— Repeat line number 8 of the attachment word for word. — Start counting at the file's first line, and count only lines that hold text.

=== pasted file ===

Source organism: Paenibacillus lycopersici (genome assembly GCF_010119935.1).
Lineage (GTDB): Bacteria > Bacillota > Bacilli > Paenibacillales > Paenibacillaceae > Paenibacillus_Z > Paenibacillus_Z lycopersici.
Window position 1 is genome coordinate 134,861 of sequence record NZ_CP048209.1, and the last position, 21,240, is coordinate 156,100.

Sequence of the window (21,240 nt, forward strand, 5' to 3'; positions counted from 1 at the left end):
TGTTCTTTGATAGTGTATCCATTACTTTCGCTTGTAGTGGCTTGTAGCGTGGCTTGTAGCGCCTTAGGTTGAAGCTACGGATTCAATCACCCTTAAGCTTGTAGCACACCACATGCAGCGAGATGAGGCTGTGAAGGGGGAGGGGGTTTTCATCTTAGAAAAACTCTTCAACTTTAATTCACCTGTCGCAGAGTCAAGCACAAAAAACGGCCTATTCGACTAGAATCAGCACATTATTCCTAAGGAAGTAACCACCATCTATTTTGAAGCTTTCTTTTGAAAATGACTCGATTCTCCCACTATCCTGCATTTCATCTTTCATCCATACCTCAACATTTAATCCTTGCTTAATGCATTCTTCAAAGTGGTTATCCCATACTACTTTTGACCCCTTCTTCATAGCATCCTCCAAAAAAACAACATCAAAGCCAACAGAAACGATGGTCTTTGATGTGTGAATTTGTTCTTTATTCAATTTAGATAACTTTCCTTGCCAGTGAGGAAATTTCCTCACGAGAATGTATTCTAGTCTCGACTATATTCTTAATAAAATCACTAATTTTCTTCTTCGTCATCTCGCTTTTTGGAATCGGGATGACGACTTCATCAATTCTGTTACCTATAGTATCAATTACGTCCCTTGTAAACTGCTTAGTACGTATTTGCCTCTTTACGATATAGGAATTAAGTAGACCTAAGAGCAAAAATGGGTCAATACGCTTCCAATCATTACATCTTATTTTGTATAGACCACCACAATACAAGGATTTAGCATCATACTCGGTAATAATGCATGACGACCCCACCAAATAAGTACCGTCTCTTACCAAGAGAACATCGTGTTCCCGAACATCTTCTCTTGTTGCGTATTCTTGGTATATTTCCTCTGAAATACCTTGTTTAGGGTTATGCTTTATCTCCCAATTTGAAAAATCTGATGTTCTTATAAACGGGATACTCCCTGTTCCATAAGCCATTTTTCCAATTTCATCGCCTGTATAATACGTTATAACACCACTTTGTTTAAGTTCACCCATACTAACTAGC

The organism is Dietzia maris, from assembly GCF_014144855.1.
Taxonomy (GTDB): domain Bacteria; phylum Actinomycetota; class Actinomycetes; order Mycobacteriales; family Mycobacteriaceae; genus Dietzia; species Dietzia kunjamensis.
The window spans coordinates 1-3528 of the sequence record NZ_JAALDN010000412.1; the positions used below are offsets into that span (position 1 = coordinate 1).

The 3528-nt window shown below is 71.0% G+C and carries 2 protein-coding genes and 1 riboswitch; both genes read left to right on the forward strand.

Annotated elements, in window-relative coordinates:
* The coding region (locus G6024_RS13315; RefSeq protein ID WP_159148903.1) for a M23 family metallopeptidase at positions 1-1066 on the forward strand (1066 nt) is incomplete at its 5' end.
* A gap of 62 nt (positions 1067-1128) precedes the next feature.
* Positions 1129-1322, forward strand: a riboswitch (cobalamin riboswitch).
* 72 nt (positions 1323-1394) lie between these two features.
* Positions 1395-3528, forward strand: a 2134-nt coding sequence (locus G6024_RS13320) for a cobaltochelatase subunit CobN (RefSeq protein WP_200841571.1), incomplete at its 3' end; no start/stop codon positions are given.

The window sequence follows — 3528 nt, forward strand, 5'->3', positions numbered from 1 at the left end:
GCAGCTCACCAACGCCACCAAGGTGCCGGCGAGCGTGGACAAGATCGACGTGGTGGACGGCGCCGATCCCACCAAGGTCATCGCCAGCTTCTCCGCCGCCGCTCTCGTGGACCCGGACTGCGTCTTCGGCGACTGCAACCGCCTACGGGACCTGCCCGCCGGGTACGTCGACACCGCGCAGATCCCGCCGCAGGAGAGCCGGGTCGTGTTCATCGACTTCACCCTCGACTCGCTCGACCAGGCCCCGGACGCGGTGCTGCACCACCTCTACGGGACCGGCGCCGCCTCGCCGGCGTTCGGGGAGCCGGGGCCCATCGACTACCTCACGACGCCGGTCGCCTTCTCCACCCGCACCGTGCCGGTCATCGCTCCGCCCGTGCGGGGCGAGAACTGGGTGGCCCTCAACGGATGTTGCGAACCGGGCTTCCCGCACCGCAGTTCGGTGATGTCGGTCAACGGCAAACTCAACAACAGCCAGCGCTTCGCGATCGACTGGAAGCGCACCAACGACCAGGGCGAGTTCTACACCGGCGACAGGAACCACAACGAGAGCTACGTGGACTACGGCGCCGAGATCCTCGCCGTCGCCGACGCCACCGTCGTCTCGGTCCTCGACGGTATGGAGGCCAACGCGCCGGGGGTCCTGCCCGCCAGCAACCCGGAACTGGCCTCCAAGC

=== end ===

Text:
The window spans coordinates 1-3528 of the sequence record NZ_JAALDN010000412.1; the positions used below are offsets into that span (position 1 = coordinate 1).